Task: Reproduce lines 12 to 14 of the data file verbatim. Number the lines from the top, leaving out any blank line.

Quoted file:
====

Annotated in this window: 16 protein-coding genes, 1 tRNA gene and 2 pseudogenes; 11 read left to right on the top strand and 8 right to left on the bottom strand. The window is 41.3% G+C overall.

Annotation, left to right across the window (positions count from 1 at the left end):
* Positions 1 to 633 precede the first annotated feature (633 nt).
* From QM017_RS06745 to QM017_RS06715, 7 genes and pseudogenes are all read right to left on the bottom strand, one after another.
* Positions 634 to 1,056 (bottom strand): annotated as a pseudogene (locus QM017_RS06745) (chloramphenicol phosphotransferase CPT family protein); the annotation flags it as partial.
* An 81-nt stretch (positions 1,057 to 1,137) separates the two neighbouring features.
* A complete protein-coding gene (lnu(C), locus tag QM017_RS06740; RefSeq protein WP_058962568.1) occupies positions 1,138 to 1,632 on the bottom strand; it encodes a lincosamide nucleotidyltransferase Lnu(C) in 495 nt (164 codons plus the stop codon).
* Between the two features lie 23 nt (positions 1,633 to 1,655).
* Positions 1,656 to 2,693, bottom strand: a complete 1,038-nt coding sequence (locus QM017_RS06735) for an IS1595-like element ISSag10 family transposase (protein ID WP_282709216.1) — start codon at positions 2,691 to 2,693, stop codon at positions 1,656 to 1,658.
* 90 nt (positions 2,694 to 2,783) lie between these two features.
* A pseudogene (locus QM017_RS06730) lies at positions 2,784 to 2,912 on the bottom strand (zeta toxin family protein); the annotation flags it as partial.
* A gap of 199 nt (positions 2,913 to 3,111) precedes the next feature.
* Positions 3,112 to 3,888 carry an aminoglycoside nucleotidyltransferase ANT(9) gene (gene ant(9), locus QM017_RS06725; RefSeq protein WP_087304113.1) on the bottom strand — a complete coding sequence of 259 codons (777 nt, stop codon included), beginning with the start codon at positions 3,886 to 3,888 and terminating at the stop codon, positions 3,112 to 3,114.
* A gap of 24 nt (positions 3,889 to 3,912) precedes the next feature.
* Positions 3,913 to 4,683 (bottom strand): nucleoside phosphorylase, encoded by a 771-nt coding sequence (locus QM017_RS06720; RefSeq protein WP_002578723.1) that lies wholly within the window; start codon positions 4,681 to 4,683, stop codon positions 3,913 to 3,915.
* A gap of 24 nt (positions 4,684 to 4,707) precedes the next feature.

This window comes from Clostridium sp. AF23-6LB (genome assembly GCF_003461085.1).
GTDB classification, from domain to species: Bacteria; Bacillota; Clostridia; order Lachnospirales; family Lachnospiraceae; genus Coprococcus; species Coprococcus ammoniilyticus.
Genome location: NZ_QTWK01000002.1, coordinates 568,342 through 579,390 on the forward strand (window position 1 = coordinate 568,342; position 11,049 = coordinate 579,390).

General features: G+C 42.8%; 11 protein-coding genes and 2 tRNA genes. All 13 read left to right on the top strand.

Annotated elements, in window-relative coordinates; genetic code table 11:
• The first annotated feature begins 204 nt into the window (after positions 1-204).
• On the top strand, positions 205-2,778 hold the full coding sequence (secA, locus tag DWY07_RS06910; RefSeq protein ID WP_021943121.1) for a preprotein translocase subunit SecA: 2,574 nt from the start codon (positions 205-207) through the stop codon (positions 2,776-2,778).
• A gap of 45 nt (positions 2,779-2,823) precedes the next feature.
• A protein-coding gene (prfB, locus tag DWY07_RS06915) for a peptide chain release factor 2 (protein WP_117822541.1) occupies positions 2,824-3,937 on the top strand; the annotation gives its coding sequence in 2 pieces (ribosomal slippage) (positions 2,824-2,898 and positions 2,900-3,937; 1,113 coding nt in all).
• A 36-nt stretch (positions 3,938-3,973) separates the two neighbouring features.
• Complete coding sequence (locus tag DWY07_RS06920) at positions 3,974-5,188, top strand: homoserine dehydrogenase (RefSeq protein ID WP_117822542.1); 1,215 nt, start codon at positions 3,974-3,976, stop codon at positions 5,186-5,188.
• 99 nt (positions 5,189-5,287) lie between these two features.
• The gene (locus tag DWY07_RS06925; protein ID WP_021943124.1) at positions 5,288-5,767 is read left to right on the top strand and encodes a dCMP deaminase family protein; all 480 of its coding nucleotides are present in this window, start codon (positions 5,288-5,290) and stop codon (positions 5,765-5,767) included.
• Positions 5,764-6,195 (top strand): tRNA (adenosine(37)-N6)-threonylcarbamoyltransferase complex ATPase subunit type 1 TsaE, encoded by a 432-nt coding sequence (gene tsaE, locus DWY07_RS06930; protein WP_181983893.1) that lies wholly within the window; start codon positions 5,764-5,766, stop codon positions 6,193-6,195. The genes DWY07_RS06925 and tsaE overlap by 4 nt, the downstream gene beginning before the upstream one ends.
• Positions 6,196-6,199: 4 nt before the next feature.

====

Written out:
* A gap of 199 nt (positions 2,913 to 3,111) precedes the next feature.
* Positions 3,112 to 3,888 carry an aminoglycoside nucleotidyltransferase ANT(9) gene (gene ant(9), locus QM017_RS06725; RefSeq protein WP_087304113.1) on the bottom strand — a complete coding sequence of 259 codons (777 nt, stop codon included), beginning with the start codon at positions 3,886 to 3,888 and terminating at the stop codon, positions 3,112 to 3,114.
* A gap of 24 nt (positions 3,889 to 3,912) precedes the next feature.